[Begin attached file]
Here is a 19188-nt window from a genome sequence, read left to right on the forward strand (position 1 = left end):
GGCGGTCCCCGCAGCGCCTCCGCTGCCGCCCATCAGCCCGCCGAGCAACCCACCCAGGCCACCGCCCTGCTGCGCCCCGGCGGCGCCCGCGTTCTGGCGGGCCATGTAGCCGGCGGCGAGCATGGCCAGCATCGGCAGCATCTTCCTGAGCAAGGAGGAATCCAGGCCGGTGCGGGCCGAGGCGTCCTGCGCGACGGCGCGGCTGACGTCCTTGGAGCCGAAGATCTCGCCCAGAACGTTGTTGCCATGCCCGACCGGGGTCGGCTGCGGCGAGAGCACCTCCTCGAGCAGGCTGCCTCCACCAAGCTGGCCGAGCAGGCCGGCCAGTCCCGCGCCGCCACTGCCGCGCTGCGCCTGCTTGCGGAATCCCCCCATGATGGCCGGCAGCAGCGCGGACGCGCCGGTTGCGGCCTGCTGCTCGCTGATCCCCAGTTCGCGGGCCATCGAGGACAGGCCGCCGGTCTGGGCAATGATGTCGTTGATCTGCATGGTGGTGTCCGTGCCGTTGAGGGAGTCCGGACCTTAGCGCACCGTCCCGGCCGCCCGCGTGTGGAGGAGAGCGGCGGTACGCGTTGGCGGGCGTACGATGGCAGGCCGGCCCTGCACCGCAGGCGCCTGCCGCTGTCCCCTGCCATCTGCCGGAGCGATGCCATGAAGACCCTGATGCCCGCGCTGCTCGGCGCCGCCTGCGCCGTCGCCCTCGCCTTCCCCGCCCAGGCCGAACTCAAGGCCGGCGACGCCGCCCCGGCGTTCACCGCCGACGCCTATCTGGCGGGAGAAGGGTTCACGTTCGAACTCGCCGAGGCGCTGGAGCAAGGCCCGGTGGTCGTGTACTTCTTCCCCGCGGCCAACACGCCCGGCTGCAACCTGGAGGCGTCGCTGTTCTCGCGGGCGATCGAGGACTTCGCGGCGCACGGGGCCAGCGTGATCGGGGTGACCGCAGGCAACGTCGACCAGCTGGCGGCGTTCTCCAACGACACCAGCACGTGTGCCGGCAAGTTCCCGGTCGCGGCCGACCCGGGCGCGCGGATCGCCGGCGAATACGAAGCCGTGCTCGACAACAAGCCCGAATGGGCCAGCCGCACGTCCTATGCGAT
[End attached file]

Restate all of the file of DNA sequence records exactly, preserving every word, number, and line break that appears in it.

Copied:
Here is a 19188-nt window from a genome sequence, read left to right on the forward strand (position 1 = left end):
GGCGGTCCCCGCAGCGCCTCCGCTGCCGCCCATCAGCCCGCCGAGCAACCCACCCAGGCCACCGCCCTGCTGCGCCCCGGCGGCGCCCGCGTTCTGGCGGGCCATGTAGCCGGCGGCGAGCATGGCCAGCATCGGCAGCATCTTCCTGAGCAAGGAGGAATCCAGGCCGGTGCGGGCCGAGGCGTCCTGCGCGACGGCGCGGCTGACGTCCTTGGAGCCGAAGATCTCGCCCAGAACGTTGTTGCCATGCCCGACCGGGGTCGGCTGCGGCGAGAGCACCTCCTCGAGCAGGCTGCCTCCACCAAGCTGGCCGAGCAGGCCGGCCAGTCCCGCGCCGCCACTGCCGCGCTGCGCCTGCTTGCGGAATCCCCCCATGATGGCCGGCAGCAGCGCGGACGCGCCGGTTGCGGCCTGCTGCTCGCTGATCCCCAGTTCGCGGGCCATCGAGGACAGGCCGCCGGTCTGGGCAATGATGTCGTTGATCTGCATGGTGGTGTCCGTGCCGTTGAGGGAGTCCGGACCTTAGCGCACCGTCCCGGCCGCCCGCGTGTGGAGGAGAGCGGCGGTACGCGTTGGCGGGCGTACGATGGCAGGCCGGCCCTGCACCGCAGGCGCCTGCCGCTGTCCCCTGCCATCTGCCGGAGCGATGCCATGAAGACCCTGATGCCCGCGCTGCTCGGCGCCGCCTGCGCCGTCGCCCTCGCCTTCCCCGCCCAGGCCGAACTCAAGGCCGGCGACGCCGCCCCGGCGTTCACCGCCGACGCCTATCTGGCGGGAGAAGGGTTCACGTTCGAACTCGCCGAGGCGCTGGAGCAAGGCCCGGTGGTCGTGTACTTCTTCCCCGCGGCCAACACGCCCGGCTGCAACCTGGAGGCGTCGCTGTTCTCGCGGGCGATCGAGGACTTCGCGGCGCACGGGGCCAGCGTGATCGGGGTGACCGCAGGCAACGTCGACCAGCTGGCGGCGTTCTCCAACGACACCAGCACGTGTGCCGGCAAGTTCCCGGTCGCGGCCGACCCGGGCGCGCGGATCGCCGGCGAATACGAAGCCGTGCTCGACAACAAGCCCGAATGGGCCAGCCGCACGTCCTATGCGAT